When Sarah Meaney was asked how she first got into diesels, she replied with, “What horse girl doesn't want her own truck?”
But what started with everyday performance soon was infused with the excitement of pulls and competitions. A year after buying her first diesel to haul her two horses, Sarah tried hooking her truck to a pulling sled at a local event in the fun class.
She ended up beating all the boys and winning the class and she’s been hooked ever since.
The next season in 2011 she won the year-end champion points in the street-legal diesel division. Top that with being the first female in the history of the Massachusetts Truck Pullers Association to win the Rookie of the Year award, and she had quite a few successes already under her belt.
When Sarah took the financial jump and bought her first truck, she only had experience with Power Strokes—in particular, her boyfriend-of-the-time's 1994 F350.
She saw firsthand how he could really put it to the test by hauling enormous loads of hay for his business several times a week, powered by used vegetable oil. So when Sarah first turned her mind to getting her own truck, she already knew she wanted a 7.3L Power Stroke. She’d seen upfront how reliable they were, but she also loved the Super Duty truck body more than the older body style, which further modified her search.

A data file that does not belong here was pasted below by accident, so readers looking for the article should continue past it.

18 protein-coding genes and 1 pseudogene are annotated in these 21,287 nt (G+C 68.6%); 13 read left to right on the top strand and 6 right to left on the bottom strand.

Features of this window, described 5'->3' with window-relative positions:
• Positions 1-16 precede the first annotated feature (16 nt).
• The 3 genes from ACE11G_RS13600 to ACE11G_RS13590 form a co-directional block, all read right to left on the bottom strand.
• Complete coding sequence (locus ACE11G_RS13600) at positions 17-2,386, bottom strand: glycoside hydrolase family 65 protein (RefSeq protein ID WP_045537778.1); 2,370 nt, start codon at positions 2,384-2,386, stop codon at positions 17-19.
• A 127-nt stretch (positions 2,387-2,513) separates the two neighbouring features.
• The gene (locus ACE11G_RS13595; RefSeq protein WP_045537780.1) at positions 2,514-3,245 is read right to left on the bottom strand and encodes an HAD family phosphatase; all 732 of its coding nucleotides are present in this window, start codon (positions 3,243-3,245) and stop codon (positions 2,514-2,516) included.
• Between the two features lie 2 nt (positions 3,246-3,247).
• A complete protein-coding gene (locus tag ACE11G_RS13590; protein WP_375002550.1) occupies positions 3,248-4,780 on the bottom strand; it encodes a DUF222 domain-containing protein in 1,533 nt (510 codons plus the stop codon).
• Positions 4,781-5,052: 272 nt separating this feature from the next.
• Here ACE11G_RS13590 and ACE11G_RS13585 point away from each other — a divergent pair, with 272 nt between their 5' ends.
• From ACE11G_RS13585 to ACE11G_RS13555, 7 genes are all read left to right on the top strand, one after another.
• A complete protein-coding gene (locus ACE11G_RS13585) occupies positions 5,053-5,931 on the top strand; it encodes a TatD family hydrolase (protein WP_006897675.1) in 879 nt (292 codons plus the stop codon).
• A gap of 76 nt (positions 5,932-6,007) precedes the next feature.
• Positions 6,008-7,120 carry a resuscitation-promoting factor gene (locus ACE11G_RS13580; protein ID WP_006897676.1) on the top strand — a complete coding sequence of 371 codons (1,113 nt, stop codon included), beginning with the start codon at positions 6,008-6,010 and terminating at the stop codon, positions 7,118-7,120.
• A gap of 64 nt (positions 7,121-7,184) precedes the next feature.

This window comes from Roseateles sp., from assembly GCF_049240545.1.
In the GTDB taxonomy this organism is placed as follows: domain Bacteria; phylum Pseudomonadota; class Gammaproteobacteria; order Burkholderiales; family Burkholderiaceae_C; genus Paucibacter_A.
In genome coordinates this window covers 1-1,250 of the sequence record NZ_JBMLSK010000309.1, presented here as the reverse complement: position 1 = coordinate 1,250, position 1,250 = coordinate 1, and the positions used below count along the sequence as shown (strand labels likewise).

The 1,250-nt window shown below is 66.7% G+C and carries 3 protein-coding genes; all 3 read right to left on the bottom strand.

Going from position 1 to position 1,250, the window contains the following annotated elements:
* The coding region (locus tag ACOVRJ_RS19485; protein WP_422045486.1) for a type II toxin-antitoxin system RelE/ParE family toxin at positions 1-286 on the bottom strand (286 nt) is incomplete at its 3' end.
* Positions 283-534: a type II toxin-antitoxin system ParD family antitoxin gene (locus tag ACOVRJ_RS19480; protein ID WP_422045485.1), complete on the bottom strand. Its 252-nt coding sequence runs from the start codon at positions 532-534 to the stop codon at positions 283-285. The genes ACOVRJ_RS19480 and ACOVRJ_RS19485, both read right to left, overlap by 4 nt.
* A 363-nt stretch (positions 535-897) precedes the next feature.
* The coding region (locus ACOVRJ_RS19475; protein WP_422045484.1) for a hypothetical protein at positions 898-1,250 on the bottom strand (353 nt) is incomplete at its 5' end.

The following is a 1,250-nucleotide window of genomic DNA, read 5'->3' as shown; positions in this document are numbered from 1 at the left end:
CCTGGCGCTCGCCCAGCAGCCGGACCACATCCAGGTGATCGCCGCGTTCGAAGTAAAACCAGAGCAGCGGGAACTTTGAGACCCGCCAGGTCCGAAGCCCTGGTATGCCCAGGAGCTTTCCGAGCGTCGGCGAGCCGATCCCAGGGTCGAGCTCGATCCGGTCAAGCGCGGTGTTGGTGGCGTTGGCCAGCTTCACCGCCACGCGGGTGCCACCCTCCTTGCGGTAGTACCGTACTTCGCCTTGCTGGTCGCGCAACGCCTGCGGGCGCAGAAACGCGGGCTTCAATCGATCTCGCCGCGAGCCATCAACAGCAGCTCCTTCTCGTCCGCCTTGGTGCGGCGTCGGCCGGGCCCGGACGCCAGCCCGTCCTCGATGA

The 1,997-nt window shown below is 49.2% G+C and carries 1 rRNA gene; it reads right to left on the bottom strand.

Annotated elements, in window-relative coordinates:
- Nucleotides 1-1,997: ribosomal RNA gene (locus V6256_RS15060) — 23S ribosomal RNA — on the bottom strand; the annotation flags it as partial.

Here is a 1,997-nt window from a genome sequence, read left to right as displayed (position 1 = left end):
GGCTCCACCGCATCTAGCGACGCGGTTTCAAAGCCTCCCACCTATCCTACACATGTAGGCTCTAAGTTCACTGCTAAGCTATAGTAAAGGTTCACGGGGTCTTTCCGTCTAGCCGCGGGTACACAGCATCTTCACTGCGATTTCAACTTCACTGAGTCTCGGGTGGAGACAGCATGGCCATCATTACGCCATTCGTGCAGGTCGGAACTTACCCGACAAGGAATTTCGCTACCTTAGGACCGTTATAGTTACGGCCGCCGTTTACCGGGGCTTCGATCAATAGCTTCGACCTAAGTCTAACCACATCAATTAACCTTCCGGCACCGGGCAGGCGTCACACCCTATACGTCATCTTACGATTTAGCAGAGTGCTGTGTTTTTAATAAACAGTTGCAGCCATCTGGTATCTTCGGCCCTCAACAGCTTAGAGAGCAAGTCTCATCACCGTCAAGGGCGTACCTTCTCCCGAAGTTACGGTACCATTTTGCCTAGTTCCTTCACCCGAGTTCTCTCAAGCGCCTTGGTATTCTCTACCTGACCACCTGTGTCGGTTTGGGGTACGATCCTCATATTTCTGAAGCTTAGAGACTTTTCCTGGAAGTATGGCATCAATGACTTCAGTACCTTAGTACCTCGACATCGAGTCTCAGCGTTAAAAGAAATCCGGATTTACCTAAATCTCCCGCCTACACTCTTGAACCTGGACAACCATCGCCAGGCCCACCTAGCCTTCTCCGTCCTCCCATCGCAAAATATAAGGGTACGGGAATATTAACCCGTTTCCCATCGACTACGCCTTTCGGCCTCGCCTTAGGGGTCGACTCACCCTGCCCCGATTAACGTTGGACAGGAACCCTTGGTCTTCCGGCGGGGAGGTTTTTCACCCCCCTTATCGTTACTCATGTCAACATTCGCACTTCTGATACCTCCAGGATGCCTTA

Sarah ended up choosing a '99 F350 7.3L. Though she has a great appreciation for everything Cummins, Duramax or Power Stroke, the 7.3L will always be, “my favorite and my first love.” Sarah loves working on building a high horsepower 7.3L, since it’s a challenge that’s not often attached.
Currently, she owns her original '99 F350 7.3L—which runs stronger than ever as her reliable daily driver—and a '95 7.3L F250, the toy, show truck and pulling truck that only gets driven to summer events and pulls.
Sarah’s profound interest in the automotive world is unprecedented for her family. In pioneering her way into the diesel industry, she’s always had a few major supporters. The MATPA is always willing to lend weights, give tips and help her get ready for events.
“If I didn't have their encouragement pushing me to do well and stay involved in a male-dominated sport, I don't know if I would still be involved now,” Sarah admits.
Her boyfriend is also a big help. With a very competitive 2.6 truck of his own, he and Sarah get to travel around and bond over dirt and grease as they work on their trucks together.
“It definitely helps to have a significant other that is as crazy about truck pulling as you are,” says Sarah.
The Right Diesel Shop
She was also lucky to find the Diesel Shop LLC crew in Jewitt City, Conn. They are extremely supportive in helping her chase her goal of building a high horsepower 7.3L.
“Not too many people are interested in pursuing that build, but I found a shop that is just as crazy about it as I am, and they help me out A LOT!”
All of this, of course, is driven by the support of Sarah’s own deep-founded passion for diesels and the confidence to get herself out there.
Concerning future rebuilds, Sarah says, “As with any diesel enthusiast, there is always a never-ending list of modifications to be done to your truck, and mine is no different.”